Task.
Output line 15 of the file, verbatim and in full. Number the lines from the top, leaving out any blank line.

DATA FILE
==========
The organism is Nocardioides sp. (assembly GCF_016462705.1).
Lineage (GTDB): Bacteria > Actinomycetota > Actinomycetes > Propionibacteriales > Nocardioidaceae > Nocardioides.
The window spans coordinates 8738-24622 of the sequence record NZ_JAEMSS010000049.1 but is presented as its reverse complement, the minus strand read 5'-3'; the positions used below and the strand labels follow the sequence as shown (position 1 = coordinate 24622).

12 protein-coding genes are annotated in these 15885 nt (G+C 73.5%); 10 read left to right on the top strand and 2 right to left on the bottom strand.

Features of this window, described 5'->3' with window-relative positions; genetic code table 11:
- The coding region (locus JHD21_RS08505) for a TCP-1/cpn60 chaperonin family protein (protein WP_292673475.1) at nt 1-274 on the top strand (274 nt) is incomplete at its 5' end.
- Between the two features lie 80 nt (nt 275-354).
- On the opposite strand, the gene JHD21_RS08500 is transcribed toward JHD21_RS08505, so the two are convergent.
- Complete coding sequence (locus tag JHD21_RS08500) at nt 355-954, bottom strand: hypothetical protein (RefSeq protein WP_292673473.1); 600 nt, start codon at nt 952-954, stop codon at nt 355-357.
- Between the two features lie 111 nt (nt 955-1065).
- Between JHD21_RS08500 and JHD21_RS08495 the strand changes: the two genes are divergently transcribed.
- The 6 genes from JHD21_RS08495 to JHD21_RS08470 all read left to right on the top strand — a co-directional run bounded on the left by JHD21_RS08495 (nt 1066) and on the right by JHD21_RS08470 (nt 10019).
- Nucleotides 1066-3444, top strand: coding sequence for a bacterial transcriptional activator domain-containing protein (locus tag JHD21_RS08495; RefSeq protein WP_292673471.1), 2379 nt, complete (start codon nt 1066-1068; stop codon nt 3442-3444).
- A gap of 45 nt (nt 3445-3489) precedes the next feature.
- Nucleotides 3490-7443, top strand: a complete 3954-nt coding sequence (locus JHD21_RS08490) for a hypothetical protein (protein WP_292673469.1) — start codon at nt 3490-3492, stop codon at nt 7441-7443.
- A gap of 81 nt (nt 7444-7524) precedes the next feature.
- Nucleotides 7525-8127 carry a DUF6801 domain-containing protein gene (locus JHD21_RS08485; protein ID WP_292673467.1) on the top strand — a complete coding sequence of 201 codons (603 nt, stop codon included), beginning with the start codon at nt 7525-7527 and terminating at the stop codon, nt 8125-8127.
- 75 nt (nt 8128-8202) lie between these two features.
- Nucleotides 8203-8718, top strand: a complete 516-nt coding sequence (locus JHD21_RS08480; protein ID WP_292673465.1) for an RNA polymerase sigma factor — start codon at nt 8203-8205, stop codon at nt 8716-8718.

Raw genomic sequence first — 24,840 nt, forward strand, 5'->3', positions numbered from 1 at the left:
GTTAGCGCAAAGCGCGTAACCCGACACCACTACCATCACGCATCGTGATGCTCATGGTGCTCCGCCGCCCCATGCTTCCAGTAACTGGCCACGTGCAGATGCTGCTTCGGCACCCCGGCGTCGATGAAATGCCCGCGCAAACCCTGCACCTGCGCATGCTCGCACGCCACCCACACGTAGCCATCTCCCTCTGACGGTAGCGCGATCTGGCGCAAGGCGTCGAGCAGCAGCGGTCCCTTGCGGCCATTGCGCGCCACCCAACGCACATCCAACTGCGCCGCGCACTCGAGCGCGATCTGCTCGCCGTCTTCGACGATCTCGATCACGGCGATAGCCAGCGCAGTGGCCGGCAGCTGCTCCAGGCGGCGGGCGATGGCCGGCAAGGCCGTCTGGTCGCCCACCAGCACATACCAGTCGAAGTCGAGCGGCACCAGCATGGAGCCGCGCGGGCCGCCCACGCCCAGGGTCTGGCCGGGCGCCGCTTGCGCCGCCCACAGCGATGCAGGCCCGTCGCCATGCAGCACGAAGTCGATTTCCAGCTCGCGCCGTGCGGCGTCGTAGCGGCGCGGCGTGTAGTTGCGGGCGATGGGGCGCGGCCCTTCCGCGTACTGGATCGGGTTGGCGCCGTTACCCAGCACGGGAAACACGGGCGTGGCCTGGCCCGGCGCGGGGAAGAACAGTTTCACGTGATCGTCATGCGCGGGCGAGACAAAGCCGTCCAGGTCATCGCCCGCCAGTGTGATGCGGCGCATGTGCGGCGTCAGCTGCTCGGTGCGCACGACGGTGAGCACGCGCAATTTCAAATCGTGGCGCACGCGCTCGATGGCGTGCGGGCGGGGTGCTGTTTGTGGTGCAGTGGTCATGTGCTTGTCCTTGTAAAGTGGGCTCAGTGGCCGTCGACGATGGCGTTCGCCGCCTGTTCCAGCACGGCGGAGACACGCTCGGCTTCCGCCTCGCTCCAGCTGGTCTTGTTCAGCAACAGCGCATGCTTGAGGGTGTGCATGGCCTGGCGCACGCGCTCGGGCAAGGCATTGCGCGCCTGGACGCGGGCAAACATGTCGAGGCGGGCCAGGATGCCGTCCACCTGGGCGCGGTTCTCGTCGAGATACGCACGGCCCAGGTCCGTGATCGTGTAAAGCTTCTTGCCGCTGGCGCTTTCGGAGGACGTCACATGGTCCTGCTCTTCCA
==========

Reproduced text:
- Nucleotides 3490-7443, top strand: a complete 3954-nt coding sequence (locus JHD21_RS08490) for a hypothetical protein (protein WP_292673469.1) — start codon at nt 3490-3492, stop codon at nt 7441-7443.